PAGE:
A Singapore stock account with a difference

Since I left the brokerage industry way back in 2012, I was no longer able to assist my website visitors who wish to open a trading account in Singapore as I wasn't sure if they will be in good hands once they are signed up.

Since your first stock account could either make or break your view towards stock investments, be sure to find out which type of stock account in Singapore is suitable for your needs

When I started out…

I opened my first trading account in 2003. I was given an account number and a password. The rest is Do-It-Yourself.

How to use the trading platform? What stocks to buy? What happens after I buy a stock? How soon can I get my money after selling the stock?

There were some brochures and a generic telephone number to call. But somehow I can’t seem to get the answers I needed.

When I look for a trading account service these days, the most important aspect is the level of customer support and I'm impressed by what I've experienced so far. With IG, I was able to get my enquires answered almost immediately via their 24-hour live chat customer support. 

A Singapore Trading Account Platform

After opening a trading account to trade Singapore stocks, there's still a hurdle to get through and that is understanding your brokers' execution platform.

Don't be intimidated by the platform with all its blinking rows and columns after you are logged in because once I walk you through the essential element that you must understand to avoid unnecessary execution-related mistakes, it's going to be a breeze with your next orders.

The trade execution platform for most brokers are similar.  I'll be using IG market's execution platform to illustrate the essential element, the order ticket, below.

Order Ticket

There are five parts to this order ticket.

Section 1: Stock Details

This section gives you the basic information on the stock you are trading. These basic information may include stock name, current price, change in price compared to the trading day before, highest & lowest prices reached within the day, stock code/ ticker, etc

In this example, the stock is M1 and the current price is 2.03, 0.49% decrease in  share price compared to the last trading session, highest & lowest prices reached for the day are 2.05 and 2.03 respectively .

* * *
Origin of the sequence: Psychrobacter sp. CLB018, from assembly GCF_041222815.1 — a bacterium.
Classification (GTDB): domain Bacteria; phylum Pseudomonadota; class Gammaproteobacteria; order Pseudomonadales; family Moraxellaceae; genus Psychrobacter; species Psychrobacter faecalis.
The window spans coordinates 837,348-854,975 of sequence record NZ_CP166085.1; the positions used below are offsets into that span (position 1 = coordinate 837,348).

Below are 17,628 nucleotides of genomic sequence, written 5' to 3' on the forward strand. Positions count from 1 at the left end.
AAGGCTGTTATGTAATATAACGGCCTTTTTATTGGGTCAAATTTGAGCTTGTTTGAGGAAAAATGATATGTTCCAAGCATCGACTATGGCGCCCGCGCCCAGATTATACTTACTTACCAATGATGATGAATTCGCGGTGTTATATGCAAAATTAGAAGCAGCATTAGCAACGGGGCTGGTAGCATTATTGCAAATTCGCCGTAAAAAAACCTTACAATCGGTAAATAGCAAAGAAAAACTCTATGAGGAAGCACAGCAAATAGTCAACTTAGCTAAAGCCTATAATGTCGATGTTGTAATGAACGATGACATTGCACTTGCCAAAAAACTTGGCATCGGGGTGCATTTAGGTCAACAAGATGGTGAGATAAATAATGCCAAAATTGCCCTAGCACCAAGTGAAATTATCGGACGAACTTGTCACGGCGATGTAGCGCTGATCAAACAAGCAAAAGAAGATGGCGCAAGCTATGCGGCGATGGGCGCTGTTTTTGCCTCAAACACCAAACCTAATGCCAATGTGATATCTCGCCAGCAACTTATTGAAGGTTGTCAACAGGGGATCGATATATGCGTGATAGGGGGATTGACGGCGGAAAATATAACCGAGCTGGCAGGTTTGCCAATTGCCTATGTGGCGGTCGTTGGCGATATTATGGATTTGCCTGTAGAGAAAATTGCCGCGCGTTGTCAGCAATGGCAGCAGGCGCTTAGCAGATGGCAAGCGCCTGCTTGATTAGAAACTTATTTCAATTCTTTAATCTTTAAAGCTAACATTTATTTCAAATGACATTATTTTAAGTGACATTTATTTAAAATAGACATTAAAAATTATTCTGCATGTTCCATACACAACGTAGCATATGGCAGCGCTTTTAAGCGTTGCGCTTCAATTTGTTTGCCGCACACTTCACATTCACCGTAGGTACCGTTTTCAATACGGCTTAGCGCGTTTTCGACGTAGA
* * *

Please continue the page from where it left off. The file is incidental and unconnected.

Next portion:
Section 2: Market Depth

The market depth allows you to see current 'demand' and 'supply' of the stock at different price levels. In the first (orange) row for example, there are 27,000 shares queuing to buy M1 at $2.03. At the same time, there are 14,300 shares queuing to sell M1 at $2.04.

When the buy orders at $2.03 are filled, the market depth changes as below.

Now, there are 74,400 shares queuing to buy M1 at $2.02 and 77,800 shares queuing to sell M1 at $2.03

 Section 3: Buy, Sell or Short Sell

This section determines the action you want to take on your stock. 'Buy' if you think the stock will go higher, 'sell' if you are taking or profit or cutting a loss, or 'short sell' if you think the stock is overpriced.

Section 4: Order type

For a start, you only need to know one type of order and that is the limit order. By definition, it means 'an order to be executed at a specific price or better'

For example, if the maximum price you are willing to pay for a share is $2.03 per share, then the market will fill your limit order at $2.03 or lower (e.g. 2.02, 2.01 if market conditions allow) .

Section 5: Price and Quantity

There are certain rules in setting your price and quantity in the Singapore stock market. 

Price (Order Level)

Source : SGX-ST rules

A 'bid' simply means ' an offer to buy'.

The minimum bid size for stocks under $0.20 per share must be offered in increments of  $0.001. e.g. 0.167, 0.168, 0.169, etc

For stocks priced between $0.20 and $1.995, the minimum bid size must be in increments  of $0.005 e.g. 0.305, 0.310, 0.315, or 1.625,1.63, 1.635, etc

For stocks priced above $2.00, minimum bid size must be 2.01, 2.02, 2.03, etc.

In addition, the price range that you can 'offer to buy' or 'offer to sell' has to be within 20 bids from last done price. For example, if the last done price of a stock is 2.20, the lowest price you can queue to buy is 2.00 and the highest price you can queue to sell is 2.40.

If the last done price of a stock is 2.03, the highest 'offer to sell' is 2.23 but the lowest 'offer to buy' is 1.915 because

2.02, 2.01, 2.00, (bid increment changes $0.01 to $0.005) 1.995, 1.99, 1.985, 1.98, 1.975, 1.97, 1.965, 1.96, 1.955, 1.95, 1.945, 1.94, 1.935, 1.93, 1.925, 1.92, 1.915 (20th bid)

Quantity (Shares)

The minimum number of shares you must buy or sell in the Singapore stock market with your trading account is 100 shares. So never enter an order to buy 1,976 shares for example. The correct quantity could either be 1,900 shares or 2,000 shares.

If you have an order to buy 10,000 shares of a stock but there are limited sellers at the current price, your order may be filled partially e.g. 9700 shares filled but never 9,721 shares for example.

Learning by Doing

Don't worry if you don't have a full understanding even after reading my breakdown explanation. It's really easy to use an order ticket.

In fact, it's actually more difficult for me to break down the order ticket and post on the website  :)

After reading all that I have written, nothing beats learning by doing. Decide on what type of stock account is suitable for your needs and start gaining experience!

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